#NaNoWriMo: Plan Your Novel
October 25, 2016
Note From Rochelle
If you’re planning to write your 50,000-word novel during #NaNoWriMo, it’s time to sharpen your pencils and prepare.
This week’s tip provides everything you need to plan your novel for #NaNoWriMo. But if you need an additional kick in the pants—and you live in Milwaukee—join me at Central Library on October 31, 2016 at 6:00 PM for a quick last-minute planning session.
The Write Now! Coach
#NaNoWriMo: Plan Your Novel
by Rochelle Melander
If you are writing fiction, think like a god. Release all the power of your imagination; create worlds and destroy them at your will, create as many miracles as your story needs”
― Bangambiki Habyarimana, Pearls Of Eternity
So here we are, less than a week away from NaNoWriMo. If you have not had time to prepare, these last minute tools will help you get ready to write your book in a month. Here’s my simple guide to planning a novel quickly and painlessly:
Start with Delicious
List your favorite novels, characters, and settings. I adore mysteries—my brain craves puzzling plots set abroad. I’m jazzed when I can follow a smart detective into a new country. How about you? List what intrigues you.
Sketch Out your Idea
No doubt you have some notion about what you want to write in November. Jot down your idea, including the genre, central character, goal, conflict, and setting. Pro Tip: Write this as a log line that you can refer to during the month. Here’s IMDB’s log line for The Wizard of Oz:
Dorothy Gale is swept away to a magical land in a tornado and embarks on a quest to see the Wizard who can help her return home.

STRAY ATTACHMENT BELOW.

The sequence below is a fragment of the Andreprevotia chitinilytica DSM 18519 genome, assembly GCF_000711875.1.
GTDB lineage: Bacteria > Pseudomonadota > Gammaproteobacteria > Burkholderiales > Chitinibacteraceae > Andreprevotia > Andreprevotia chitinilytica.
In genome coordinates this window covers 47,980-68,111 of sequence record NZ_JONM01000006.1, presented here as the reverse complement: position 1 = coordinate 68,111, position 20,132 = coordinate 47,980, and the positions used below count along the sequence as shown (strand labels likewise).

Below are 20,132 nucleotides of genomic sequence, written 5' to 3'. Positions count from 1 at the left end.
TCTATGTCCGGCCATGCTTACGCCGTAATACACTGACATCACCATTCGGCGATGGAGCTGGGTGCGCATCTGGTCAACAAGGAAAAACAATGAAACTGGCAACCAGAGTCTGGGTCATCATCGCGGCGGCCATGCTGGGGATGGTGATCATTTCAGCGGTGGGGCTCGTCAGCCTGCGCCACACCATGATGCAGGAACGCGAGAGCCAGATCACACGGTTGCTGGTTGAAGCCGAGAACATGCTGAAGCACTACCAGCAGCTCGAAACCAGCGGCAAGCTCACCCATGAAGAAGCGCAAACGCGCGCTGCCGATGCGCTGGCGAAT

Expand Characters and Explore Goals
Describing your characters might be the most important part of preparing for your month-long writing adventure. As F. Scott Fitzgerald said, “Character is plot, plot is character.” Consider:
What do your characters look like?
What are they curious about?
What do they love? What breaks their heart?
What does this person want? Why?
What is her core belief about herself?
What is her core belief about others?
What is her key fault?
What or who gets in the way of her getting what she wants?
Set the Scene
Author Joseph Hansen said, “Put weather in.” Sue Grafton added, “Make us feel the sodden weight of a wall of water driven by winds gusting 60 miles an hour.” (From Writing Mysteries, edited by Sue Grafton, 49). Where does this story take place? What’s the weather like? What sights, sounds, smells, and more will your characters encounter? Describe the main sets and create a visual file, either on a Pinterest board or in a journal.
As your main character sets out to accomplish her goal—fall in love, create a family, become a Ninja warrior—what might go wrong? List everything you can think of, no matter how crazy it might seem.
Outline your Story (Optional)
Are you a pantser or a plotter or combo platter? If you’re a pantser, you might think plots are the work of the devil, sent to make stories feel wooden and contrived. If you’re a plotter, you may wonder how anyone finishes a book without a detailed TripTik. For those of you doing NaNoWriMo, think about creating a loose outline: what strange and mysterious things will happen as your character seeks his fortune or the secrets of her past? As Ray Bradbury wrote, “Plot is no more than footprints left in the snow after your characters have run by on their way to incredible destinations.”
Pro Tip: If you want more detailed information on planning your novel, pick up a copy of my book, Write-A-Thon: Write Your Book in Twenty-Six Days (And Live to Tell About It).
About the author. Write Now! Coach Rochelle Melander is an author, a certified professional coach, and a popular speaker. Melander has written ten books including Write-A-Thon: Write Your Book in 26 Days (And Live to Tell About It). As the Write Now! Coach, she teaches professionals how to write books fast, get published, and connect with readers through social media. Get your free subscription to her Write Now! Tips Ezine at https://www.writenowcoach.com.